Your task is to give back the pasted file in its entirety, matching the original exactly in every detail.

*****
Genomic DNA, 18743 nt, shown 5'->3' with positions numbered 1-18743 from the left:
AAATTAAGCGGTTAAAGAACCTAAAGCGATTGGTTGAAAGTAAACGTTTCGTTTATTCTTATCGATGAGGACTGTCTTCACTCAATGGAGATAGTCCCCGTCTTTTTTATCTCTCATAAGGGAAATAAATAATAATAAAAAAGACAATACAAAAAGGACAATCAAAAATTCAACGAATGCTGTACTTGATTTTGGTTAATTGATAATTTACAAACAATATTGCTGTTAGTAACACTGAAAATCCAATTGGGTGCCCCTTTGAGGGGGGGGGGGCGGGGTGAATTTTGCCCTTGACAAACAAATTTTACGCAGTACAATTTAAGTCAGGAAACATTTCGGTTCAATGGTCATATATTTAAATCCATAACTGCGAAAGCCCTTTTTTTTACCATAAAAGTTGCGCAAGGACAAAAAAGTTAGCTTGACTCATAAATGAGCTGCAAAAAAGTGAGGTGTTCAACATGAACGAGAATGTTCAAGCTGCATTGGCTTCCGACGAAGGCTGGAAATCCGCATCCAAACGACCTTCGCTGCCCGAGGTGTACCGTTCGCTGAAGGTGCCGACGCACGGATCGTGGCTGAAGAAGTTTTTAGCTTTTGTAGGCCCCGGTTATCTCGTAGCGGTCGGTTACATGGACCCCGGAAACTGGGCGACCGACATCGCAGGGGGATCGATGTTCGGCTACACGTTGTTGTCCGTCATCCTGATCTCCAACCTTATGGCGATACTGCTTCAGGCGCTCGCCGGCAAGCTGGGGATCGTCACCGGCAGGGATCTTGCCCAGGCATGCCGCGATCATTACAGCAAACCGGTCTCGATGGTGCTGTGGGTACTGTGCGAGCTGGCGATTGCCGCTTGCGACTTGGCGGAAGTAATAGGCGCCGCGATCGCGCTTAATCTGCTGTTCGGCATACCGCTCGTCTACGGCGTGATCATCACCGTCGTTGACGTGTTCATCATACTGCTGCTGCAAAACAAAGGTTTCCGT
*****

Genomic DNA, 18743 nt, shown 5'->3' with positions numbered 1-18743 from the left:
AAATTAAGCGGTTAAAGAACCTAAAGCGATTGGTTGAAAGTAAACGTTTCGTTTATTCTTATCGATGAGGACTGTCTTCACTCAATGGAGATAGTCCCCGTCTTTTTTATCTCTCATAAGGGAAATAAATAATAATAAAAAAGACAATACAAAAAGGACAATCAAAAATTCAACGAATGCTGTACTTGATTTTGGTTAATTGATAATTTACAAACAATATTGCTGTTAGTAACACTGAAAATCCAATTGGGTGCCCCTTTGAGGGGGGGGGGGCGGGGTGAATTTTGCCCTTGACAAACAAATTTTACGCAGTACAATTTAAGTCAGGAAACATTTCGGTTCAATGGTCATATATTTAAATCCATAACTGCGAAAGCCCTTTTTTTTACCATAAAAGTTGCGCAAGGACAAAAAAGTTAGCTTGACTCATAAATGAGCTGCAAAAAAGTGAGGTGTTCAACATGAACGAGAATGTTCAAGCTGCATTGGCTTCCGACGAAGGCTGGAAATCCGCATCCAAACGACCTTCGCTGCCCGAGGTGTACCGTTCGCTGAAGGTGCCGACGCACGGATCGTGGCTGAAGAAGTTTTTAGCTTTTGTAGGCCCCGGTTATCTCGTAGCGGTCGGTTACATGGACCCCGGAAACTGGGCGACCGACATCGCAGGGGGATCGATGTTCGGCTACACGTTGTTGTCCGTCATCCTGATCTCCAACCTTATGGCGATACTGCTTCAGGCGCTCGCCGGCAAGCTGGGGATCGTCACCGGCAGGGATCTTGCCCAGGCATGCCGCGATCATTACAGCAAACCGGTCTCGATGGTGCTGTGGGTACTGTGCGAGCTGGCGATTGCCGCTTGCGACTTGGCGGAAGTAATAGGCGCCGCGATCGCGCTTAATCTGCTGTTCGGCATACCGCTCGTCTACGGCGTGATCATCACCGTCGTTGACGTGTTCATCATACTGCTGCTGCAAAACAAAGGTTTCCGT